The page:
San Miguel River: South Fork Preserve
South Fork Preserve Upstream view of San Miguel River, middle San Miguel Preserve, Colorado. © Harold E. Malde

Places We Protect

San Miguel River South Fork Preserve

Colorado

A striking spot along the San Miguel River.

The Conservancy established its first preserve on the San Miguel River in 1988. The South Fork Preserve, protected in the summer of 1989, was our most recent acquisition. Now, with three preserves and cooperative projects with the Bureau of Land Management and other partners, we have helped protect more than 30 miles of the San Miguel.

Location

Southwestern Colorado: near Telluride

What to Expect

There is a handicap-accessible, 180-foot elevated boardwalk and viewing platform with interpretive signage. There is also a half-mile gravel hiking trail of moderate difficulty.

Fishing

Catch-and-release is allowed, but only with artificial flies and lures.

Why The Conservancy Selected This Site

Because it contains one of the best-known examples of the globally rare narrowleaf cottonwood-Colorado blue spruce/black twinberry plant community. The Conservancy's foremost concern here is preservation of the riparian habitat. Staff and volunteers focus on:

  • Non-native weed control
  • Creating partnerships within the region to promote conservation
  • Educating the local community about riparian plant and animal communities

Why You Should Visit
More than 80 percent of Colorado's wildlife depends on rivers and riverside habitat. The San Miguel, one of the few remaining naturally functioning rivers in the West, supports some of the best riparian (streamside) habitat in the Upper Colorado Basin.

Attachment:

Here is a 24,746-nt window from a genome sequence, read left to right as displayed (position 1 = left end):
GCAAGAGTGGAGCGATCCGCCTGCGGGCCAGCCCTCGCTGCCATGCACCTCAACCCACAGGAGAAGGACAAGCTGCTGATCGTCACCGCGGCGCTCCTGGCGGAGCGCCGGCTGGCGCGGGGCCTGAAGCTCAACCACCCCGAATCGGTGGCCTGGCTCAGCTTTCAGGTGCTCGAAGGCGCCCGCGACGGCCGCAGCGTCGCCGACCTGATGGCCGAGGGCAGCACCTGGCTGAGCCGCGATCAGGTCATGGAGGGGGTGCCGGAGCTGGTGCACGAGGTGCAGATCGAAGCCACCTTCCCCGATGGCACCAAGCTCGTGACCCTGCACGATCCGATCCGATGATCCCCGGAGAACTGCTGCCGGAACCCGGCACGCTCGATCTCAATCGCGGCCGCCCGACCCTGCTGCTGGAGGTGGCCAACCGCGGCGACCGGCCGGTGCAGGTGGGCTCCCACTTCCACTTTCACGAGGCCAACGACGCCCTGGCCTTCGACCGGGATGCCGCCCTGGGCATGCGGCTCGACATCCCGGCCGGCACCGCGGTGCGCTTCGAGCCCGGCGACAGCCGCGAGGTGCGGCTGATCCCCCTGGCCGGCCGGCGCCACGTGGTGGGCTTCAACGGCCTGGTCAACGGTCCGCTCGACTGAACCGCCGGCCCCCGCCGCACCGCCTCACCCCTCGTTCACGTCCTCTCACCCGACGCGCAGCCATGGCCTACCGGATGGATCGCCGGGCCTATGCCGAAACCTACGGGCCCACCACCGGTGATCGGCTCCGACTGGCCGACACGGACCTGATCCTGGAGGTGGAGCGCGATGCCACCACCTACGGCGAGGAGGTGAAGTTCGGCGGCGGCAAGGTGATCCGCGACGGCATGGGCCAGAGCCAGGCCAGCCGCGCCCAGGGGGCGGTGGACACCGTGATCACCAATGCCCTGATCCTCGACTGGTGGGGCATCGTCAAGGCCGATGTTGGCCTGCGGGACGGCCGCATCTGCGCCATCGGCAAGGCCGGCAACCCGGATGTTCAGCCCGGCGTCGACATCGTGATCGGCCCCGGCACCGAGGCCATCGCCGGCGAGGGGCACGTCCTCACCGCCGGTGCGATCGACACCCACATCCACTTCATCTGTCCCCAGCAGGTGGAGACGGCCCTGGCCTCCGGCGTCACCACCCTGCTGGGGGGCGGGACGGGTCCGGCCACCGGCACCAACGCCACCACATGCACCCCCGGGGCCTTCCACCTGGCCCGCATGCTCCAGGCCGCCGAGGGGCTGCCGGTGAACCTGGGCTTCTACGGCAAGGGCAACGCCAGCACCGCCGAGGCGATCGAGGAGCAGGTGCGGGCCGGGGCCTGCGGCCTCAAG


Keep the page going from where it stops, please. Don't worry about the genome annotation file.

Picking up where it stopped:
Natural flood cycles and a history of very little development have kept many parts of this river in pristine condition — much as they would have appeared before the state was settled.

Perhaps the most striking of the three Conservancy-protected preserves along the San Miguel, the South Fork Preserve lies below the towering 14,000-foot Wilson Peak of the western San Juan Mountains.

The preserve also fronts a backdrop of several incredible sights, including Ophir Needles, a designated National Natural Landmark, and Ames Wall, which is composed of stratified rock types (granite, sandstone and shale).

When to Visit
Year-round, dawn to dusk

Explore the preserve through a handicap-accessible, 180-foot elevated boardwalk and viewing platform with interpretive signage. Or hike along a half-mile gravel trail of moderate difficulty. Things to see:

Plants

This site plays host to the rare narrowleaf cottonwood-Colorado blue spruce/black twinberry plant community.

Animals
  • Black bear
  • Beaver
  • Mountain lion
  • Peregrine falcon
  • River otter

You could say the ranch is a kind of birder's paradise. The site has been designated as an Important Bird Area by the Audubon Society. To make the most of your trip, consider visiting the two other Nature Conservancy preserves downstream: San Miguel Canyon and Tabeguache.